New Delhi [India]: Expressing concern over rapidly spreading cases of Monkeypox, the first Indian elected as Regional Director of World Health Organization South-East Asia Region said that with cases concentrated among men who have sex with men, it is possible to curtail further spread of the disease with focused efforts among the at-risk population.
“Monkeypox has been spreading rapidly and to many countries that have not seen it before, which is a matter of great concern. However, with cases concentrated among men who have sex with men, it is possible to curtail further spread of the disease with focused efforts among the at-risk population,” WHO Regional Director Dr Poonam Khetrapal Singh said in a statement. The World Health Organization on Sunday called on countries in South – East Asia Region to strengthen surveillance and public health measures for monkeypox, with the disease being declared a public health emergency of international concern.
Yesterday, WHO declared Monkeypox a public global health emergency.
“I have decided that the global monkeypox outbreak represents a public health emergency of international concern,” WHO Director-General Tedros Adhanom Ghebreyesus said on Saturday.
More than 16000 cases of Monkeypox have been reported from 75 countries including three from India, and one from Thailand.
The cases in India are among nationals who returned home from the Middle East, while in Thailand an international living in the country has been confirmed positive for Monkeypox.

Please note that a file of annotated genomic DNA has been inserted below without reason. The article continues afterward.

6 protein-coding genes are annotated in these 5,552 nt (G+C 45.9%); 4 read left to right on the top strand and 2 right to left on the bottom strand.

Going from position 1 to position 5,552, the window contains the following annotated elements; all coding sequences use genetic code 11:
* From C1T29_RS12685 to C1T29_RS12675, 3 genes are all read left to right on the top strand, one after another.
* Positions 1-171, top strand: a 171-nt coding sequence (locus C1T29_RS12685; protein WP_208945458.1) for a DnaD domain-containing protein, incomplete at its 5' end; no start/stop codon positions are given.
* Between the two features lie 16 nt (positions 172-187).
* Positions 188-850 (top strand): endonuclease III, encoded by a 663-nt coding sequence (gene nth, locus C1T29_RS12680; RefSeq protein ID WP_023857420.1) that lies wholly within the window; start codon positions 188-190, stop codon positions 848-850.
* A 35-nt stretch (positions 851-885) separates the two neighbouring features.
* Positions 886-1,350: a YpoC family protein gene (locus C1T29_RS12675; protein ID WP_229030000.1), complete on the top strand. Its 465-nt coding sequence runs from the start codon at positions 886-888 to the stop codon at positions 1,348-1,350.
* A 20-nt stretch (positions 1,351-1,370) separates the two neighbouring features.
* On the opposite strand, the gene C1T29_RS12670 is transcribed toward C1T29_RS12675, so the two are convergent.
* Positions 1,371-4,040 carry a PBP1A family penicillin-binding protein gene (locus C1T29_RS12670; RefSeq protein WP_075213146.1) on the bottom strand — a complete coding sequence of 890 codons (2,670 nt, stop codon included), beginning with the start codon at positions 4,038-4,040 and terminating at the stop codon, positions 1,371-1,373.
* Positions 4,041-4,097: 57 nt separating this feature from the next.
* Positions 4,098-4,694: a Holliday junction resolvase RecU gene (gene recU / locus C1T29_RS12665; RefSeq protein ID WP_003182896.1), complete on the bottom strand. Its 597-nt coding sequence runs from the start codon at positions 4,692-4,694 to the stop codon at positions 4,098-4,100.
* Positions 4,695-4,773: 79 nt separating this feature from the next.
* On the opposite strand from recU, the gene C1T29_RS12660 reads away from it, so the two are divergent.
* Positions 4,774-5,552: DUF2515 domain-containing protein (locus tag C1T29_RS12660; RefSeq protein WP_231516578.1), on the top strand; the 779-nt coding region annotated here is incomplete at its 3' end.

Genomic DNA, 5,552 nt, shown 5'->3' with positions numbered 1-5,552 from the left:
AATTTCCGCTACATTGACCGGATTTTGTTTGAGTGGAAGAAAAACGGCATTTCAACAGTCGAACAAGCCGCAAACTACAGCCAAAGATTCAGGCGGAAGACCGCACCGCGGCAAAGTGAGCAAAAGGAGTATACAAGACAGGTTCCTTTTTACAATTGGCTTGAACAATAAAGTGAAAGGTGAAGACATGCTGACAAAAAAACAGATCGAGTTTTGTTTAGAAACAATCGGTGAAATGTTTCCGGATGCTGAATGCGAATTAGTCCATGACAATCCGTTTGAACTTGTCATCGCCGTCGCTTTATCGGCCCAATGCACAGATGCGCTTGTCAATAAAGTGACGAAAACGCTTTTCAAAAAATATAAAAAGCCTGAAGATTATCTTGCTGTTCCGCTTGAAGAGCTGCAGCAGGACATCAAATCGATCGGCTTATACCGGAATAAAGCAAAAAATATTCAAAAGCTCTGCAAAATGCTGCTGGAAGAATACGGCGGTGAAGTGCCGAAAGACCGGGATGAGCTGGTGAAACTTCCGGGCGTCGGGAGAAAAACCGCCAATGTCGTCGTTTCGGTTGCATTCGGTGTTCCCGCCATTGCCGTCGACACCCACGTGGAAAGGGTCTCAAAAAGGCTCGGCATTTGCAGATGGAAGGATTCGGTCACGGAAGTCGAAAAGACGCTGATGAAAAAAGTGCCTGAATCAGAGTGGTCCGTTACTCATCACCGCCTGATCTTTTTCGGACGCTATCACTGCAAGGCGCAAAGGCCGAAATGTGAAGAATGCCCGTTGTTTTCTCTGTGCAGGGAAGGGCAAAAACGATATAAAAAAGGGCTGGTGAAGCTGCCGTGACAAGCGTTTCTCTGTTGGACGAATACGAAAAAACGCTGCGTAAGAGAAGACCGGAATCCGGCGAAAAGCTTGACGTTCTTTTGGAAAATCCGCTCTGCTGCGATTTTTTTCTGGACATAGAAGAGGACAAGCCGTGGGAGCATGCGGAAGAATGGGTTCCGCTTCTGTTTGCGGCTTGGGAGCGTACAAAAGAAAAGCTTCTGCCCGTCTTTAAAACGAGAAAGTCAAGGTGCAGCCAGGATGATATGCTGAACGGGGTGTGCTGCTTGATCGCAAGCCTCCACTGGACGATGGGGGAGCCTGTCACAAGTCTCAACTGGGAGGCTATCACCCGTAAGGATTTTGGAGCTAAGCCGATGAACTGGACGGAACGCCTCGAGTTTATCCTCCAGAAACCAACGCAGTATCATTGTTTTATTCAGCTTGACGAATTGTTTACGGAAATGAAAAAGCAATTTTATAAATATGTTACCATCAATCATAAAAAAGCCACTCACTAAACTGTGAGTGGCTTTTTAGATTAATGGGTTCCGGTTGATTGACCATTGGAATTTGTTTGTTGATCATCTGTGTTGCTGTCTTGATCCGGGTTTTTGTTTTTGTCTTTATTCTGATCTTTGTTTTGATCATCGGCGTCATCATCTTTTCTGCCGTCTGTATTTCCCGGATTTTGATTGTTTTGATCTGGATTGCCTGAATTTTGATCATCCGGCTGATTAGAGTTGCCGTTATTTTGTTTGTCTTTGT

“Importantly, our focused efforts and measures should be sensitive, devoid of stigma or discrimination,” Regional Director said.
“Though the risk of Monkeypox globally and in the Region is moderate, the potential of its further international spread is real. Also, there are still many unknowns about the virus. We need to stay alert and prepared to roll out intense response to curtail further spread of Monkeypox,” Dr Singh said further.
Since the start of the outbreak, WHO has been supporting countries to assess risk, and initiating public health measures, while also building and facilitating testing capacities in the Region.
Engaging and protecting the affected communities, intensifying surveillance and public health measures, strengthening clinical management and infection prevention and control in hospitals and clinics and accelerating research into the use of vaccines, therapeutics and other tools, are among the key measures that need to be scaled-up, the Regional Director said.
Monkeypox virus is transmitted from infected animals to humans via indirect or direct contact. Human-to-human transmission can occur through direct contact with infectious skin or lesions, including face-to-face, skin-to-skin, and respiratory droplets. In the current outbreak countries and amongst the reported Monkeypox cases, transmission appears to be occurring primarily through close physical contact, including sexual contact.
Transmission can also occur from contaminated materials such as linens, bedding, electronics, and clothing, that have infectious skin particles.